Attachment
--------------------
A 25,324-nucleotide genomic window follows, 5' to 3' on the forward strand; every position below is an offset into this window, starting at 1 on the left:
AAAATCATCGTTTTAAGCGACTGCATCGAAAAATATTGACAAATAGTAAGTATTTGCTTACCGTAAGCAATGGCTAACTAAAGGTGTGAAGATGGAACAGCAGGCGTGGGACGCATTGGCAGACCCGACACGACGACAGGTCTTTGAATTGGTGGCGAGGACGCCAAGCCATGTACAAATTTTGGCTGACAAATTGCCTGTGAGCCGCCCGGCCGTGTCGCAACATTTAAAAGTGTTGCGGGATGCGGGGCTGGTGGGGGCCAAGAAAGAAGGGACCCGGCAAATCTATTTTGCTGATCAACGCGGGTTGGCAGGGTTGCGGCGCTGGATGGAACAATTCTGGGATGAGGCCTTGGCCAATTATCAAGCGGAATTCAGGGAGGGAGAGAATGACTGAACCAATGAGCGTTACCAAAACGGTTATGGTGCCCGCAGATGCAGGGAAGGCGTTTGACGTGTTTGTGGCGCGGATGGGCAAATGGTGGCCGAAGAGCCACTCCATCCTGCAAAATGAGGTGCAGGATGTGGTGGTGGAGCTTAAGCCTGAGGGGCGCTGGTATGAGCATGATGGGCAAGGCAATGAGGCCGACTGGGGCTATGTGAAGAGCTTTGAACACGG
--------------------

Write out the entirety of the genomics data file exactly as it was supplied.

A 25,324-nucleotide genomic window follows, 5' to 3' on the forward strand; every position below is an offset into this window, starting at 1 on the left:
AAAATCATCGTTTTAAGCGACTGCATCGAAAAATATTGACAAATAGTAAGTATTTGCTTACCGTAAGCAATGGCTAACTAAAGGTGTGAAGATGGAACAGCAGGCGTGGGACGCATTGGCAGACCCGACACGACGACAGGTCTTTGAATTGGTGGCGAGGACGCCAAGCCATGTACAAATTTTGGCTGACAAATTGCCTGTGAGCCGCCCGGCCGTGTCGCAACATTTAAAAGTGTTGCGGGATGCGGGGCTGGTGGGGGCCAAGAAAGAAGGGACCCGGCAAATCTATTTTGCTGATCAACGCGGGTTGGCAGGGTTGCGGCGCTGGATGGAACAATTCTGGGATGAGGCCTTGGCCAATTATCAAGCGGAATTCAGGGAGGGAGAGAATGACTGAACCAATGAGCGTTACCAAAACGGTTATGGTGCCCGCAGATGCAGGGAAGGCGTTTGACGTGTTTGTGGCGCGGATGGGCAAATGGTGGCCGAAGAGCCACTCCATCCTGCAAAATGAGGTGCAGGATGTGGTGGTGGAGCTTAAGCCTGAGGGGCGCTGGTATGAGCATGATGGGCAAGGCAATGAGGCCGACTGGGGCTATGTGAAGAGCTTTGAACACGG